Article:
7 comments:

  1. When I was young, Memere, in her big overstuffed red leather rocker with antique brass studs, sat with me in the corner of her living room. Spaciousness surrounded us, as we looked out the picture window to the open Atlantic Ocean. Sometimes we sang in French. Usually, we sang the same words in English, repetitively, melodically:

    Oh, the pretty baaaaa….be
    Oh the pretty baaaaa…..be
    Oh, the pretty baaaaa….be
    Oh the pretty baaaaa…..be

    Her foot pushed on the floor to make the rockers go with every other syllable. “OH, the PRETty BAAAAA….be.” Sometimes the chair alone and its rocking provided comfort. While I sat there, lots happened at Memere’s cottage. Having just made her first Holy Communion, Diane arrived one Sunday noon at Memere’s. Diane was wearing lace ankle socks, black patent leather shoes, and the little white lacy dress I had worn the year before. It was delicate and pretty, but grass-stained now from a fall, which resulted in several tan Band-Aids up and down Diane’s leg. Even as Memere, Pauline and Lorraine surrounded her, Diane’s eyes were red. She was crying. I felt for her, too. And I rocked in that rocker at Kinney Shores.

    Pepere came home from the hospital once while I was visiting. His usual self, he was laughing, telling jokes, eating Spanish Peanuts. He had undergone some surgery, which I did not understand; something to do with this prostate, I think. I could tell he was my Pepere from his loud voice and his joking. "Keep your plumbing in order", he teased. But he did not look like my Pepere. He was even thinner than his usual wiry self. His color was white. Although Memere was taking care of his every need, I was scared for his health. And I rocked.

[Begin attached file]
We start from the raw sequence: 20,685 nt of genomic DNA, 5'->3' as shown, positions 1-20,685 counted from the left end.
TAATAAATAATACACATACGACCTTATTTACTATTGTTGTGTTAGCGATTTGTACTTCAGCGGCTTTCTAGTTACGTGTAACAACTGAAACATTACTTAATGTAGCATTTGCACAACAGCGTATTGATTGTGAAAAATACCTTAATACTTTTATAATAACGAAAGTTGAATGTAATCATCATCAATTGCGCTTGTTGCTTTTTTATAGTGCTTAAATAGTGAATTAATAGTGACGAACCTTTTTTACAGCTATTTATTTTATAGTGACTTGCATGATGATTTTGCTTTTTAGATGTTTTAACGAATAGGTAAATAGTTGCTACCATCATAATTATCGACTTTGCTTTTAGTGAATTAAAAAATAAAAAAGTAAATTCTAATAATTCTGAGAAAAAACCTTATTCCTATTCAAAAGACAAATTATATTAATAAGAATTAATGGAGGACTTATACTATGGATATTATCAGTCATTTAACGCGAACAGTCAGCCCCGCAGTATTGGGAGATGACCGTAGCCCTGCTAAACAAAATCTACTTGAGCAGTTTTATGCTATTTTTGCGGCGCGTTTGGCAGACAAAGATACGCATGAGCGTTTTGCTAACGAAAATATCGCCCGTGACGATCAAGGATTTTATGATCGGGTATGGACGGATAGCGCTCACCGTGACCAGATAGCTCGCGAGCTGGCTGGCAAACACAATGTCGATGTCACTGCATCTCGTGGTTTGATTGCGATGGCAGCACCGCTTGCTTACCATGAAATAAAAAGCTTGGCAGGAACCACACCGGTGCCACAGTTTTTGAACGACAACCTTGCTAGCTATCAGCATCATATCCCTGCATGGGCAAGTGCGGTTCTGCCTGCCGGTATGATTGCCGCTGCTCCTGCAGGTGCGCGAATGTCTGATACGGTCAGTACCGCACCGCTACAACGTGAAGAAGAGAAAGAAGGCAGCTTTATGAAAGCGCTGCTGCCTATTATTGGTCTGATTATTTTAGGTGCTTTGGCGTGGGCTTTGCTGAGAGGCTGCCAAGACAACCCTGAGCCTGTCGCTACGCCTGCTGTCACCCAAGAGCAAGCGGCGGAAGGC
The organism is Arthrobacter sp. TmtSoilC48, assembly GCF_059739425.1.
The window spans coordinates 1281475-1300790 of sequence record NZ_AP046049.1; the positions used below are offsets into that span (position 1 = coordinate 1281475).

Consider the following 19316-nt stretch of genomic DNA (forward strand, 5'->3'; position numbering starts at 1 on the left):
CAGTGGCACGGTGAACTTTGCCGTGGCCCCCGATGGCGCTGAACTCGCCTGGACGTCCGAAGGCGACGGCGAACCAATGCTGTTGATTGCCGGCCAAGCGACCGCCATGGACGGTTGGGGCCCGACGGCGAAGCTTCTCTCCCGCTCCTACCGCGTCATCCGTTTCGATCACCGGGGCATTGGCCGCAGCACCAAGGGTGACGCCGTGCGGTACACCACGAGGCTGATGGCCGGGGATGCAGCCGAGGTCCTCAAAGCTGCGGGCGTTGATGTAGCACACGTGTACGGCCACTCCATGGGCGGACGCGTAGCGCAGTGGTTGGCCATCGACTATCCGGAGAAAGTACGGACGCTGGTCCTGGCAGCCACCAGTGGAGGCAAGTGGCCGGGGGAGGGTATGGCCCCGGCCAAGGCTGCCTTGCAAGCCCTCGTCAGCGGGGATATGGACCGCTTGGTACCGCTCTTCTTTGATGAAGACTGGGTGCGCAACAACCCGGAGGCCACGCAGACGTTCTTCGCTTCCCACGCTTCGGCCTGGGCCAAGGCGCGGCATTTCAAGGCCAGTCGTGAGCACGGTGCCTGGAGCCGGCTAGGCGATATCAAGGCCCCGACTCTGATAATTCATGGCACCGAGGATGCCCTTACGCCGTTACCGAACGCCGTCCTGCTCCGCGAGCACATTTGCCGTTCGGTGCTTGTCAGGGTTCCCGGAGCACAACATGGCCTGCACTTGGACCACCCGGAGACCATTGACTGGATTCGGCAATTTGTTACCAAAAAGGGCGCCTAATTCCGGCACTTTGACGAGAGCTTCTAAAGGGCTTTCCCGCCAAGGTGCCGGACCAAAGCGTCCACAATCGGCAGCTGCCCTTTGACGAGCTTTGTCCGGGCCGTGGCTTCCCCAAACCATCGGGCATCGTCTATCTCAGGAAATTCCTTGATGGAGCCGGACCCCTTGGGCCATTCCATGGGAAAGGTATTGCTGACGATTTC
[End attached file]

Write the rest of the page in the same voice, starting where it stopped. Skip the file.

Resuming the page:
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  2. Explanation of longevity>!?...
    Aunt Jo and Memere did not eat much-three meals a day, rarely anything in between. And very regimented in terms of times. Small portions. They did like meat and sweets--usually both at every meal, but very small portions. Funny--- Memere had the same thing for breakfast every day. A cup of black regular coffee. A bowl of Cheerios, with milk, 1/4 of a doughnut and a banana. She would make a doughnut last 4 days.

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  3. Mother's longevity was mostly due to her positive attitude towards all the events (good or bad) that she dealt with during her long life.